Smart Cities and the Internet: From Mode 2 to Triple Helix Accounts of Their Evolution

Smart Cities and the Internet: From Mode 2 to Triple Helix Accounts of Their Evolution

Mark Deakin (Edinburgh Napier University, UK)
DOI: 10.4018/978-1-5225-7030-1.ch074
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This chapter challenges recent mode 2 accounts of smart cities and in particular, the idea they are an index of the future internet. Adopting the triple helix model of knowledge production, it studies smart cities, not as the emergent technologies of economic transactions, but in terms of civil society's support for the integration of Web2.0-based information and communication platforms into their regional innovation systems. This reveals that no matter how technologically advanced such an internet-driven reinvention of cities may appear, being smart is something which reaches beyond this. Beyond this and towards policies, leadership qualities and corporate strategies that not only serve the knowledge economy, but which are also smart in allowing cities to cultivate the creativity of the internet as the information and communication technologies of regional innovation systems.
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Over the past decade, cities have increasingly become the object of academic interest, scientific and technical study. Examples of this appear in the work of Landry (2008), Komninos (2008) and Hollands (2008) on the innovation of creative, intelligent and smart cities. Collectively they serve to highlight some of the most pressing socio-demographic issues currently facing the scientific and technical community: the need for cities to be(come) innovative hubs and creative milieus and requirement for their institutions to not only be intelligent, but smart. Together they also do much to map out the institutional setting for the scientific and technical community to begin learning about the knowledge base of smart city developments. Separately they also offer a series of critical insights into how little the scientific and technical community currently knows about either the innovation, or creativity underpinning such developments, let alone the basis of any intelligence supporting this transition to smart cities (Deakin & Al Waer, 2011).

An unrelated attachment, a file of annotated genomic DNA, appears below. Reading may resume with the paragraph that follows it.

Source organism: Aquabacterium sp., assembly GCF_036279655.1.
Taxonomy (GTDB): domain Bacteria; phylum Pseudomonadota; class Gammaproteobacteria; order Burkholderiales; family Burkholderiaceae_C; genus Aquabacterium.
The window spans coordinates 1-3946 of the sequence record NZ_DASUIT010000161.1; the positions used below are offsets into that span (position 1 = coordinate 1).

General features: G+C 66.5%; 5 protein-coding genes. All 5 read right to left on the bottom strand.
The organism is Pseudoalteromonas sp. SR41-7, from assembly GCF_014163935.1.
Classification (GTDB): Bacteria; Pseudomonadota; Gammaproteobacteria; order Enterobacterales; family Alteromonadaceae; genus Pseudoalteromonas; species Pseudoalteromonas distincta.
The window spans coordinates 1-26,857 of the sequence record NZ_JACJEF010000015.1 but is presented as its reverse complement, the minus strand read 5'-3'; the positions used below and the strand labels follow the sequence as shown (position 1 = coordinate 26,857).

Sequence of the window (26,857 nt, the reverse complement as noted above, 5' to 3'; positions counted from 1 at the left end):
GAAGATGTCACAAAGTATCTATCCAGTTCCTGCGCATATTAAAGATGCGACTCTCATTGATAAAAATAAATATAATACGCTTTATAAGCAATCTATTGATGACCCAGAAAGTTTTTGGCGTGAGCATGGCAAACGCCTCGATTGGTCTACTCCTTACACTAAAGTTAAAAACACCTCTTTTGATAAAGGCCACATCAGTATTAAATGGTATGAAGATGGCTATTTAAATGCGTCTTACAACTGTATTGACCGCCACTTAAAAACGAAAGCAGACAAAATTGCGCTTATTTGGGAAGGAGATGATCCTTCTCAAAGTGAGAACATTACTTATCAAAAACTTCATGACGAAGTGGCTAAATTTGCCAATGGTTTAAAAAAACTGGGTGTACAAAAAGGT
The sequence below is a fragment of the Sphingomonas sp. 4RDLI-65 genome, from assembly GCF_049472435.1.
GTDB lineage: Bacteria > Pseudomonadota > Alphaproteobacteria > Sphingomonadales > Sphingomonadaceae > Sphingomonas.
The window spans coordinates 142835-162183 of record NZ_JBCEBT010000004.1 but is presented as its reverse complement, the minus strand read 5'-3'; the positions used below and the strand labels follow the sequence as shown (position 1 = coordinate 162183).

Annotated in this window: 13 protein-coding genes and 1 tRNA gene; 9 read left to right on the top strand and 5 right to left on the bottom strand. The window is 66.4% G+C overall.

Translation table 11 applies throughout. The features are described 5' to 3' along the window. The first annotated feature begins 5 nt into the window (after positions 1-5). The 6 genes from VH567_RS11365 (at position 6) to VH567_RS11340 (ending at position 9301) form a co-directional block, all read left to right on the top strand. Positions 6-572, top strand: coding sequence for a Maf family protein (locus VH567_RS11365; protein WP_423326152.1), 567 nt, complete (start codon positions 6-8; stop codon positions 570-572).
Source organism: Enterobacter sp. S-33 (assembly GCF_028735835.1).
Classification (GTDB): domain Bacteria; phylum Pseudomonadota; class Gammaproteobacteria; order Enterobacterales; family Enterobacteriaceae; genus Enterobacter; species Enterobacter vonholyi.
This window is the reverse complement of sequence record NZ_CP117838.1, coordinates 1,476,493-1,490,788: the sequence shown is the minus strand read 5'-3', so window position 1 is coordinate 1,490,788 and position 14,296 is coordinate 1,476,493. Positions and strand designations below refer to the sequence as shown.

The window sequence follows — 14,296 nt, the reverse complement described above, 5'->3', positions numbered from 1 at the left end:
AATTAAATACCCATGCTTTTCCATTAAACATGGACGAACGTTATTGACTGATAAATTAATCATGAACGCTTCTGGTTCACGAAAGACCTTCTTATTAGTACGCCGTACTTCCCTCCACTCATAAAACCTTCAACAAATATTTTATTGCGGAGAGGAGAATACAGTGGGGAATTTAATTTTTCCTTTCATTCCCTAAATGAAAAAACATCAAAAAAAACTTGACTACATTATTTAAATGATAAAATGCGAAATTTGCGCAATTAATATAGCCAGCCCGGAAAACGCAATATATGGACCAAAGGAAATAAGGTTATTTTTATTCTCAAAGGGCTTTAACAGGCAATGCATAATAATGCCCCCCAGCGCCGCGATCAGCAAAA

What follows proposes that nowhere are these limitations better illustrated than in the notion of smart cities recently advanced by Schaffers et al. (2011), Komninos et al. (2012) and Komninos and Tsarchopoulos (2012). In particular, the idea advanced that smart cities are an index of the future internet and digital technologies which they draw upon to service such developments. What the chapter shall argue runs contrary to this. For it shall propose: smart cities are not an index of the future internet, but instead developments whose full significance can only be understood by challenging the scientific and technical basis of the “mode 2” accounts such statements currently stand on. That is to say, by challenging the basis such future internet statements stand on and replacing them with triple helix accounts of smart city developments able to account for their evolution (Leydesdorff & Deakin, 2011; Deakin & Leydesdorff, 2013).

Against this backdrop, the second part of this chapter examines the shift from the so-called “mode-2” to triple helix accounts of the relationship between smart city developments and the internet. Drawing upon the critical insights this offers, the third part of the chapter examines the ongoing reconstruction of Montreal and Edinburgh as smart cities and reflects on the critical role the internet plays in their development. The fourth part of the chapter draws upon all of these insights and offers an alternative account of the evolving relationship between smart cities and the internet.

Structured in this way, the chapter avoids the current temptation there is to try and define smart cities by reference to either some pre-defined metrics, or the performance related assessment such developments are associated with. Here any such definitions are set aside because they relate to the very mode 2 thinking this chapter aims to challenge, expose the limitations of and replace with a triple helix inspired account of smart city developments. The definition this chapter aligns with is that offered by Caragliu et al. (2011, p. 70) which suggests a city may only claim to be smart:

… when investments in human and social capital and traditional (transport) and modern (ICT) communication infrastructure fuel sustainable economic growth and a high quality of life, with a wise management of natural resources, through participatory government.

This definition is particularly valuable for the simple reason its holistic nature nicely balances the different social, cultural and economic components of smart city developments, without pre-judging either the weight or significance of one relative to the other. Perhaps more significantly, the definition also serves to emphasise the role ICT-related developments play in sustaining economic recovery, underpinning social welfare and supporting cultural health and well-being, by highlighting the internet as an enabler of participatory government.

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